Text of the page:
Energy drinks like Red Bull and Monster Energy have a number of serious health concerns, both real (traces of cocaine?) and potential. Two recent reviews have covered the topic in great detail and are worth a read if you are interested in the science behind these drinks and their true risks. The evidence is not strong, mostly just theoretical and case reports, but these papers represent the sum of our current scientific knowledge (aside from any proprietary information held by the companies that produce them.)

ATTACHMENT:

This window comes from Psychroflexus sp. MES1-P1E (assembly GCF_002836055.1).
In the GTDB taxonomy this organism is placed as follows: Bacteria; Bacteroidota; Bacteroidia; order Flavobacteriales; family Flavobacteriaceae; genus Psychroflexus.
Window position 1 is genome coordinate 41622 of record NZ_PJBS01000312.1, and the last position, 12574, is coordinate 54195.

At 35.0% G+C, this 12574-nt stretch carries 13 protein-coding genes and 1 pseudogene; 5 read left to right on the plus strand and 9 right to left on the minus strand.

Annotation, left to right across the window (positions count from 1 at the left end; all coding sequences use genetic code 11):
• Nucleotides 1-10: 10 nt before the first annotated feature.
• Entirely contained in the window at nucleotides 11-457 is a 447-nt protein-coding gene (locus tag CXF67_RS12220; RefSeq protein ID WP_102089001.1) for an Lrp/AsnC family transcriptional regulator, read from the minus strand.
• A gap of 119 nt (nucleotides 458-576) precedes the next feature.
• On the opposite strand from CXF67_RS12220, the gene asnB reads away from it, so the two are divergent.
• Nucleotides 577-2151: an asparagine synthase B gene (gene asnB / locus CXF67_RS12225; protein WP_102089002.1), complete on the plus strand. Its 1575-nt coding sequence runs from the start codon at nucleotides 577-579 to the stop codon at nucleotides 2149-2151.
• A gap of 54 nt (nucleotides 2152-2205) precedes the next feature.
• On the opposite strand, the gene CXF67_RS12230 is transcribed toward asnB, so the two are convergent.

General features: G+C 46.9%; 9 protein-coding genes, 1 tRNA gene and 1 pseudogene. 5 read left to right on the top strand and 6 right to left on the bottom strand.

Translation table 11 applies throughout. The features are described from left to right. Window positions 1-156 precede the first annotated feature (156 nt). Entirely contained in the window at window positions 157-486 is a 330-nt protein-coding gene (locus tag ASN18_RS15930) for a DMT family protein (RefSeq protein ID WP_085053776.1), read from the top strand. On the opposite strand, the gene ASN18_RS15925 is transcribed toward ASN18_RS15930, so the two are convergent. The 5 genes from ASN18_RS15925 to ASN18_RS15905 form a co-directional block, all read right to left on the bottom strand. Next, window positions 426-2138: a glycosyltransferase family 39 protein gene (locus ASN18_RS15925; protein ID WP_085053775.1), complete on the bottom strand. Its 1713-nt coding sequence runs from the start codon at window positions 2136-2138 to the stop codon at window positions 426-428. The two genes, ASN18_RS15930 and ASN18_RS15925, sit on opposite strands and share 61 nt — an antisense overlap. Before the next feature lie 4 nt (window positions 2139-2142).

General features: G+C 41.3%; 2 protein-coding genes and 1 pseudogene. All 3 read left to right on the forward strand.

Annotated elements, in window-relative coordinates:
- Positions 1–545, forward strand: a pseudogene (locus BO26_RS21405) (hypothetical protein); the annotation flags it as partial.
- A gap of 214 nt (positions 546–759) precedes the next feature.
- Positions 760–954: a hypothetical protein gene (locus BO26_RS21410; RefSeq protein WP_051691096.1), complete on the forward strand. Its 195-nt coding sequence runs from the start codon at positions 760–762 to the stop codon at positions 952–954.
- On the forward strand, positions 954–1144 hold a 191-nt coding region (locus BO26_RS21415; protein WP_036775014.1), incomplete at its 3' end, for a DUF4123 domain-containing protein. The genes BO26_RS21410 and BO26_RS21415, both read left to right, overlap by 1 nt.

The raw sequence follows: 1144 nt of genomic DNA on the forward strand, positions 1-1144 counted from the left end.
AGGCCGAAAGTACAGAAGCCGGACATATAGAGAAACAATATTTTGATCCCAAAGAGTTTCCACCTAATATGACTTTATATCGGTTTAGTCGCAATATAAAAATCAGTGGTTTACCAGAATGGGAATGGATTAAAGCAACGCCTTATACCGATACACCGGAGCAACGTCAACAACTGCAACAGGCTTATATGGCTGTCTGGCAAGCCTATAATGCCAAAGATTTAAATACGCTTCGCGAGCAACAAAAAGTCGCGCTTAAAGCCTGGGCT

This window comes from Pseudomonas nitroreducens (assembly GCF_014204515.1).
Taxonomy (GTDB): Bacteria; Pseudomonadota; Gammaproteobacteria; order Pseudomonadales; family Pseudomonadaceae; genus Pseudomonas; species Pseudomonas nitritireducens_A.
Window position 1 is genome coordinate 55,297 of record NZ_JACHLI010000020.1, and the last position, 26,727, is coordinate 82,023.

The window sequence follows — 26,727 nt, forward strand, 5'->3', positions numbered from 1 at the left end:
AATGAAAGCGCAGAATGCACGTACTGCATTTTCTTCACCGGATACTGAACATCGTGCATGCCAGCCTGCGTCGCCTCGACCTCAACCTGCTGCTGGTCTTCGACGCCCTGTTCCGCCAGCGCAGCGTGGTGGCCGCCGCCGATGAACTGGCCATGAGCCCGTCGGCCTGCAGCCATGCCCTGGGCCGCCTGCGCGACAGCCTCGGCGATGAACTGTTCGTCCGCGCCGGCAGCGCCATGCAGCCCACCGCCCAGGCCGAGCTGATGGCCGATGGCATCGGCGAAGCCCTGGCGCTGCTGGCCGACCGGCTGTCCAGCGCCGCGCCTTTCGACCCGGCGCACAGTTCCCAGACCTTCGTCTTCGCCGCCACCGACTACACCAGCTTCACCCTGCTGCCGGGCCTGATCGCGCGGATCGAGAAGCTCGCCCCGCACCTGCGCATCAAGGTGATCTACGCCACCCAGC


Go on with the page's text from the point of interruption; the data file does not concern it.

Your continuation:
The first review is in the November 2010 issue of Mayo Clinic Proceedings, by Dr. Higgins and colleagues (free full text from Mayo Clinic Proceedings is usually available six months after publication). These authors review research on energy drinks, but also dissect out information on many of the components and ingredients. The second review is in Pediatrics and authors by Dr. Seifert and colleagues and their review is available for free, now. This review focuses on caffeine content providing information about lethality of caffeine and comparing the content in energy drinks to other foods and drinks.